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Brodsky v. W.B. Associates, Inc.

A-0576-06T2 (N.J. Super. App. Div. 2008) (Unpublished)

DEVELOPERS; CONTRACTS; OFF-SITE CONDITIONS; TORTIOUS INTERFERENCE — A contract-buyer’s pointing out in a settlement conference that its developer had a prior criminal conviction and threatening to go public with that information does not constitute defamation or wrongful interference because statements made during a settlement conference are protected and threats of litigation do not rise to the level of outrageous behavior beyond the bounds of decency.

A buyer entered into a contract with a builder for the construction of a house and later found out that the property was located in a development that bordered a state prison facility. The buyer sued the builder, claiming fraud, negligence, and breach of warranty. It alleged that the builder concealed the fact that the development bordered a prison by advertising the development as bordering a dairy farm. The lower court dismissed the suit, finding there was no evidence to support the claims, but a jury found the buyer liable on the builder’s counterclaims of tortious interference and of intentional and negligent infliction of emotional distress. It awarded the builder $450,000. The lower court however reduced the amount by roughly $100,000 after including an additional award of attorneys’ fees to the builder.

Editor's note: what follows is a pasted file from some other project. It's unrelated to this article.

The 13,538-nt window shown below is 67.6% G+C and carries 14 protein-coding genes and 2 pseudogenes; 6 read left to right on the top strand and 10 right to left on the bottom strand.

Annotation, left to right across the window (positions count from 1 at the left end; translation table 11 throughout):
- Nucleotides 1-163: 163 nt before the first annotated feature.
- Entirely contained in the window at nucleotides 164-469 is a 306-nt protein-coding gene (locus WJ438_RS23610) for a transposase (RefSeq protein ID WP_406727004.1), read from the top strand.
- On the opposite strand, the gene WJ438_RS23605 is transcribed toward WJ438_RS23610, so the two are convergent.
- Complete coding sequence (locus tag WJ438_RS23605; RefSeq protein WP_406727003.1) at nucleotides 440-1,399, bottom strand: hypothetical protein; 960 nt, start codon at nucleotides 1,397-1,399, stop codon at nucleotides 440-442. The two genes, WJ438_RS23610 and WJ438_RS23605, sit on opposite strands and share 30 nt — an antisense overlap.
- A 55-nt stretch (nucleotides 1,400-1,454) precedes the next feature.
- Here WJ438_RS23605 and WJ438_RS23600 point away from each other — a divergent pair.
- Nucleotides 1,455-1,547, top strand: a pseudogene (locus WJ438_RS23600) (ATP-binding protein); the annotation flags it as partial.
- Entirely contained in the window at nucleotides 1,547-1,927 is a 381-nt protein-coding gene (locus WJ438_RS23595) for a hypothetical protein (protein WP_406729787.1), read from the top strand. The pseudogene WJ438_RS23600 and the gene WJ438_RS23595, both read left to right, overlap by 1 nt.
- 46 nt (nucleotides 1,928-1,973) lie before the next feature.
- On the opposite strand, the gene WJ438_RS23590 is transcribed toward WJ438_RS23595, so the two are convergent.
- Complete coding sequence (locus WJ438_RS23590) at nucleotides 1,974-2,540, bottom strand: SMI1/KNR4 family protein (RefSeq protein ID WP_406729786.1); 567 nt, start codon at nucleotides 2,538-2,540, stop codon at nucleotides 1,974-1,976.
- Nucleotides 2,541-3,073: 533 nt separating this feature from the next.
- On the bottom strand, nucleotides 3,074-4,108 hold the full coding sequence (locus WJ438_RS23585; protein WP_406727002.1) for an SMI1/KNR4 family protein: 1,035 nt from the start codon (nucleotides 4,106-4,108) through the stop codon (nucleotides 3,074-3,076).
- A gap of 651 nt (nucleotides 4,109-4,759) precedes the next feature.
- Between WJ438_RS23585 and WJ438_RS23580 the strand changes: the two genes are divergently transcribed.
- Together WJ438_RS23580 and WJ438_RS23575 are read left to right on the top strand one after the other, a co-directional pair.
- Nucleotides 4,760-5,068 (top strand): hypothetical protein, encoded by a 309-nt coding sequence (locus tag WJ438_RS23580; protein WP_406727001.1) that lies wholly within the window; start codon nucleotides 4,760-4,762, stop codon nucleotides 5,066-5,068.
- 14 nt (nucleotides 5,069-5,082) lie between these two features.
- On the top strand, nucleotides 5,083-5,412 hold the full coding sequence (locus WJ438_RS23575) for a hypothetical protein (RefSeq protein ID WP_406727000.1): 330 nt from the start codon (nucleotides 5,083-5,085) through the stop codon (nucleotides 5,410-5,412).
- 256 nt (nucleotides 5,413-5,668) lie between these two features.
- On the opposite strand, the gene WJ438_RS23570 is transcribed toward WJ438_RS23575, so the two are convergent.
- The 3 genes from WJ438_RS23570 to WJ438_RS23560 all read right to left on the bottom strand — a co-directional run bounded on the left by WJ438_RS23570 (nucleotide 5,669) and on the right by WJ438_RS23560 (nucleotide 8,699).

The Appellate Division disagreed with the lower court. It held that the homeowner’s pointing out a prior criminal conviction on the part of the builder and threatening to go public was not tortious interference. According to the Court, since these were said during a settlement conference as part of the litigation process, the buyer was protected from claims of defamation or wrongful interference. The Court also disagreed with the lower court’s finding that the buyer’s threat of litigation against the builder constituted infliction of emotional distress because it did not rise to a level at outrageous behavior beyond the bounds of decency and because the litigation process itself was considered a civilized means of settling a dispute, even if sometimes overused by potential litigants.

Consequently, the Appellate Division reversed the lower court’s judgment in favor of the builder. The lower court’s denial of the buyer’s motion of a verdict notwithstanding the verdict was also reversed. At the same time, the lower court’s judgment dismissal of the buyer’s claims was affirmed on the basis that the builder was not statutorily required to disclose the presence of the prison or of any other offsite conditions to the buyer.

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